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Old 11-17-2005, 08:26 AM
Join Date: Mar 1999
Location: Tucker, Ga USA
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The overvoltage relay has NOTHING to do with the BATTERY light staying on!

IF the battery light remains on after starting then the alternator is at fault!

The other lamps are designed to be dim with key on only as a BULB check, making sure that they are ABLE to come on bright if there is a malfunction.

THE ABS lamp stays on bright until the charging system operates!
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Old 11-17-2005, 11:12 AM
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Location: Los Angeles
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Some of the warning lights on my wifes 2000 C280 stayed lit during her morning commute.

While doing a little research I came to this site and tested my battery.

In testing the charge of the battery, you first have to eliminate the "surface charge", or the charge done by driving the car and then measure the charge:

If you have just recharged you battery or driven your car, eliminate any surface charge by one of the following methods; otherwise, go to the next step:

Allow the battery to sit for two to three hours or
Turn the headlights on high beam for five minutes and wait five minutes, or
With a battery load tester, apply a load at one half the battery's CCA rating for 15 seconds and wait five minutes.


Using the following table, determine the battery's state-of-charge:

Open Circuit Approximate Average Cell
Battery Voltage State-of-charge Specific Gravity
12.65+ 100% 1.265+
12.45 75% 1.225
12.24 50% 1.190
12.06 25% 1.155
11.89 0% 1.120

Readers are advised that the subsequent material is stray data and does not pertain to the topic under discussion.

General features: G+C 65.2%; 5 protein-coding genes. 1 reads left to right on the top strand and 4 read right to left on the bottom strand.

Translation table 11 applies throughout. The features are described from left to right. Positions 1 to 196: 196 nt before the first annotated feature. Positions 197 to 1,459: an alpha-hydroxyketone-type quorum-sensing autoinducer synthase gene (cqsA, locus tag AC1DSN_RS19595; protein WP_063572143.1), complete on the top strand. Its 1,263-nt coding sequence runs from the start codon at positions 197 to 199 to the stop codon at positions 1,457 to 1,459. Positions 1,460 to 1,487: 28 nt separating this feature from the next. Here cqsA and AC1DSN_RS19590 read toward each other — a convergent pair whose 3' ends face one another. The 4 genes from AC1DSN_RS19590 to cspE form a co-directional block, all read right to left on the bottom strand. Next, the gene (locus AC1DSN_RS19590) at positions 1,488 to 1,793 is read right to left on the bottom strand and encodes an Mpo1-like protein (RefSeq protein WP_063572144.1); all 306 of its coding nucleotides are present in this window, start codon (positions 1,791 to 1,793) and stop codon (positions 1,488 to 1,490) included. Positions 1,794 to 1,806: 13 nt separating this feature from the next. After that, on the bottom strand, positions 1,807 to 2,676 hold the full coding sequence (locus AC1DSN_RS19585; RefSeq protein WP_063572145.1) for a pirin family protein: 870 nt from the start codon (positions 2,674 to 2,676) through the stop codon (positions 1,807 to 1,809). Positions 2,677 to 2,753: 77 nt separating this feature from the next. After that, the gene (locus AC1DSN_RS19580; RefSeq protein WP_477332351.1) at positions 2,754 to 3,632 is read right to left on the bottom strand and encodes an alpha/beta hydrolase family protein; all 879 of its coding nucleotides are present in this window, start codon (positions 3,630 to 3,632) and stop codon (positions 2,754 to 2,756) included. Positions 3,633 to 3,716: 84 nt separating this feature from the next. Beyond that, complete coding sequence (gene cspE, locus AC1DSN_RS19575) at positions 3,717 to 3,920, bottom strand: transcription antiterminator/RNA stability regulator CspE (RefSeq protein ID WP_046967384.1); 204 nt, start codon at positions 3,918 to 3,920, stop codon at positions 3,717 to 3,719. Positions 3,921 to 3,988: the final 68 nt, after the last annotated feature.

The most common charging system failure is a loose, worn or broken alternator belt, so check it first. If OK, then with a known good battery and the engine running at 2000 RPM or more for two minutes, depending on the load and ambient temperature, the voltage should increase to between 13.0 and 15.1 volts. Most cars will measure between 14.0 and 14.5 volts on a warm day.

Looking at these numbers, I'd check the battery again after it has rested 3 hours and check the alternator as it seems your charging voltage is low.

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Old 11-17-2005, 02:17 PM
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when my car displayed the same symptoms, it turned out to be the voltage regulator. my mechanic tested the alternator and that was charging fine.

mines a 1990 300E 2.6
bmw 2002.
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Old 11-17-2005, 03:57 PM
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Location: Sherman Oaks, CA
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when it happened to me the alternator was bad and the regulator was fine.

I replaced it with a 143a unit and all is well.

Not sure ont he diesel if you can go to that extreme, but I would suspect the charging system.

First telltale sign is the voltage. at idle it should read around 13 volts to 13.5 volts. under load it should read about the same, maybe a little higher.

That is typically how most cars I have seen are at with voltage.